Our cat Bubba passed away 12 months ago today. While he was not a young cat he did die before his time. He was a victim of a very little known cancer that was caused as a result of vaccination. Bubba died because of Vaccine-Associated Sarcoma (VAS).
Vaccine-Associated Sarcoma (VAS) is a highly aggressive type of cancer that has a causal link with the administration of a group of vaccines including feline leukaemia virus (FeLV). It was my decision to give this vaccine to Bubba (and his sister Kate). It was not part of the normal schedule of yearly vaccines. I was insistent as my family’s cat, Romanov, from when I was growing up died from FeLV and I didn’t want that for my cats. I didn’t know however about VAS or the risks. However if I did as they are so slim I don’t know what I would have done (The incidence of VAS is between 1 in 1000 to 1 in 10000 vaccinated cats).
He fought his cancer for seven months. He had 2 operations and months of chemotherapy. Every week we were in the vets. A simple week was just blood tests but often it was more complicated. He was such a brave fighter and gave love (and purrs) to all that came in contact with him. All the staff at the vets knew him and he occupied a special place in the hearts of many. However in the last few weeks he just stopped eating( and if you knew him this was very strange … he loved his food and often anyone else’s that came his way). We tried many different things with the vet but with little to no success. He remained to the end our big purring loving cat.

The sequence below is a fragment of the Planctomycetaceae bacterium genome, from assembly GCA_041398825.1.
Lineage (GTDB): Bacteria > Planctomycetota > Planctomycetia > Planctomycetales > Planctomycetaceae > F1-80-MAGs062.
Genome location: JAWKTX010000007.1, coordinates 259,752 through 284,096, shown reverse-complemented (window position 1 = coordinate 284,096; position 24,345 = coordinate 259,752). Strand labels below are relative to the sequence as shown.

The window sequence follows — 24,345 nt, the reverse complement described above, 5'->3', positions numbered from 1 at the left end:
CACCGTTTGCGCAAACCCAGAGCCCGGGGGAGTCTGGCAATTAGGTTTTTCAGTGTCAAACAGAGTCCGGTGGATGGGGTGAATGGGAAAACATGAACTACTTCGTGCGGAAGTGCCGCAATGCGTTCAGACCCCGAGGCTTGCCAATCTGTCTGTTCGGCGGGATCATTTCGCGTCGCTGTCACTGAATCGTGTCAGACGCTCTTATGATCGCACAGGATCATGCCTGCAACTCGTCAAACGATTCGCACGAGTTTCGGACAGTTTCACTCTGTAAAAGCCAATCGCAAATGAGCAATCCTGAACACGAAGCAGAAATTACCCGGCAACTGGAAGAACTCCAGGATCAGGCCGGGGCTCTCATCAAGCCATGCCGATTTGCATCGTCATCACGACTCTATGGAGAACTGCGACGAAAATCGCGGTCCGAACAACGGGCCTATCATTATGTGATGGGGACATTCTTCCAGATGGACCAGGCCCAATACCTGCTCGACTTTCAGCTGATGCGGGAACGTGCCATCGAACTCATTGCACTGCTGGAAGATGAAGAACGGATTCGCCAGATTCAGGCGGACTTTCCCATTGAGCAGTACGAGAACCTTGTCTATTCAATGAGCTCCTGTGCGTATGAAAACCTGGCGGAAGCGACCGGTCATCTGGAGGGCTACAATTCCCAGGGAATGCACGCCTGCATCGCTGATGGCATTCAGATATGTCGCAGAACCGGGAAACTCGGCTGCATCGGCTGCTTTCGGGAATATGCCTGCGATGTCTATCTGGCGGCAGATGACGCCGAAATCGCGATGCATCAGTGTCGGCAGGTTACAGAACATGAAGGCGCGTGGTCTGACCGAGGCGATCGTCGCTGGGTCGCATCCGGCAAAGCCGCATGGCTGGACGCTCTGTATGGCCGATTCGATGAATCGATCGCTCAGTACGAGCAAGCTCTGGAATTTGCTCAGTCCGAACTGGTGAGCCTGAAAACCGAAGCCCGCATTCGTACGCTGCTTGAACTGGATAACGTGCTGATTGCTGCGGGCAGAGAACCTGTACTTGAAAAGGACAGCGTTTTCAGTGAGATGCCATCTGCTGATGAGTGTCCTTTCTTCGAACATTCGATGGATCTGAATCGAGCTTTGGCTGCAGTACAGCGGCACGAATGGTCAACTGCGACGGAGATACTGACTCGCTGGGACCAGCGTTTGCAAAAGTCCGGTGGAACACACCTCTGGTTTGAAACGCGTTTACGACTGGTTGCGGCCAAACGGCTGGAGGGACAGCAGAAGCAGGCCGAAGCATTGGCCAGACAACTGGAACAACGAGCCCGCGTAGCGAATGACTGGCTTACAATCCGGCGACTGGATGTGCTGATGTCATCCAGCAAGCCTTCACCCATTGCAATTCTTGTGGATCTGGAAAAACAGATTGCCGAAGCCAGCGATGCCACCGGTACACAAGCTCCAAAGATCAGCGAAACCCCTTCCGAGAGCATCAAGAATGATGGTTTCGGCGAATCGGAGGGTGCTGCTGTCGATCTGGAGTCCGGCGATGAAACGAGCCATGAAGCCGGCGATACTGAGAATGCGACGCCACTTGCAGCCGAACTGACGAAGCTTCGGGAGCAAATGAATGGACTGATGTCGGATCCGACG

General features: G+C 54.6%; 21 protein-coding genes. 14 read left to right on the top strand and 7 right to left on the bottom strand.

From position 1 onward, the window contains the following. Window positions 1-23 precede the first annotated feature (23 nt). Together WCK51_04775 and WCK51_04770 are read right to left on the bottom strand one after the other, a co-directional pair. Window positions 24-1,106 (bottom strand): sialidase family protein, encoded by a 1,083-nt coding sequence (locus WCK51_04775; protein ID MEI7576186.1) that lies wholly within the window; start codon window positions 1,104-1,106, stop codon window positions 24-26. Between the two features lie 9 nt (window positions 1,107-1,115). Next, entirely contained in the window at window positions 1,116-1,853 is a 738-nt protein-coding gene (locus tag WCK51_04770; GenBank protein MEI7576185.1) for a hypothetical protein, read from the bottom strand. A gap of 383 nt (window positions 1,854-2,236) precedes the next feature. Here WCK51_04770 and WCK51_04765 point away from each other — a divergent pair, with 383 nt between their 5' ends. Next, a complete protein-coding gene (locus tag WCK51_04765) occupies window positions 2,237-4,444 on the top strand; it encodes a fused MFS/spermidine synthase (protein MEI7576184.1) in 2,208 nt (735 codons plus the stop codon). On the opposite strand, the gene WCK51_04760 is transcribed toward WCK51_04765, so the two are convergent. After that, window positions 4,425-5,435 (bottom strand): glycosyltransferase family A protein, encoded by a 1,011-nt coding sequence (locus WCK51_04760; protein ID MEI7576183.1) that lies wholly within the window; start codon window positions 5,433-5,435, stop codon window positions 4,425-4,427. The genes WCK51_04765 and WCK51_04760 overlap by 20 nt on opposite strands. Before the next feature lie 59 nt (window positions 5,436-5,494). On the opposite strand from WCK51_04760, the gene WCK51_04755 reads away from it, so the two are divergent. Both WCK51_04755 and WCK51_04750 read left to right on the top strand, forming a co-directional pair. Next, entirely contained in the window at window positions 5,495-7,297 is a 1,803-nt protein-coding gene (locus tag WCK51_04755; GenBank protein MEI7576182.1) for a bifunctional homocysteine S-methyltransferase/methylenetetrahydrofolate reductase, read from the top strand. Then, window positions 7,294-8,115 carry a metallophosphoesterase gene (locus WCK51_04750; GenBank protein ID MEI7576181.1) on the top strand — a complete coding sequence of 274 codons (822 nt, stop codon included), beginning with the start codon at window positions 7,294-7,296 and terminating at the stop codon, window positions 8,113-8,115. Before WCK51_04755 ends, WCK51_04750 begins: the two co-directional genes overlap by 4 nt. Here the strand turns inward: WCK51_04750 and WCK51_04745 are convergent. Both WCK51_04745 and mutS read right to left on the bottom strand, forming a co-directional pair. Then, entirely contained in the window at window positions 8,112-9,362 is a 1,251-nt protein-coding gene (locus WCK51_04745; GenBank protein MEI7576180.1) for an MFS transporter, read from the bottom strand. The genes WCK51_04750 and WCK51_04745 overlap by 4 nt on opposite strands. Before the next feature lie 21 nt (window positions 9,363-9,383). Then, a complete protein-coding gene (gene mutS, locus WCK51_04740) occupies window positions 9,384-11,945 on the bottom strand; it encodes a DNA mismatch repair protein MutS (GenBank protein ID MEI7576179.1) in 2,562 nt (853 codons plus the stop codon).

I miss him very much. At times I just I can’t help but ask why and feel sad for my little black and white scaredy cat whose first response to most things was “purr” and wanted nothing more in life than a full bowl of biscuits, a warm and comfortable spot to sleep (preferably with someone patting him) and a occasional lick of Vegemite. Then I remember how grateful I am that we had Bubba in our lives and that everyday that we had with him was a gift.
Has this experience changed my views on vaccines? Well … I would be a liar if I said that it didn’t. Also to make matters more complicated at the same time we were dealing with Bubba’s diagnosis and treatment, our son was being in process of being diagnosed and then the commencement of treatment for Autism. Through this I had lost my blind faith of vaccines. I don’t believe that vaccines are 100% safe. I believe that vaccines must be weighed of their benefits against the risks … and maybe some of us (animals and people) have some genetical predisposition that makes us vulnerable to negative side-effects. i Don’t know…
My thoughts … well if you have a cat and are considering your yearly shots … speak to your vet. Get them to provide information to you on the vaccines and the risks. If you are considering FeLV or rabies vaccination, consider what specific risks your cat has to contracting these diseases and talk to your vet about the risk versus reward depending on your own personal circumstances (and legal obligations). My cats didn’t need the FeLV vaccination when you looked at their lifestyle and circumstances. They had it because I felt it was better to be ‘safe’ and I was scared after the experience with Romanov . This was a wrong decision and Bubba paid for it.
For more information
- Vaccine-Associated Feline Sarcoma Task Force (VAFSTF) – The VAFSTF is a joint effort of the American Association of Feline Practitioners (AAFP), American Animal Hospital Association (AAHA), American Veterinary Medical Association (AVMA), and Veterinary Cancer Society (VCS), and includes representatives from each of the groups, plus veterinary researchers and clinicians, and representatives from the U.S. Department of Agriculture’s Animal and Plant Health Inspection Service (USDA/APHIS), and the Animal Health Institute (AHI).
- Vaccine-Associated Sarcomas in the Cat – World Small Animal Veterinary Association World Congress 2001
- Facebook – VAS Support Group
- Cat Vaccines Can Lead To Cancer
- Education before Vaccination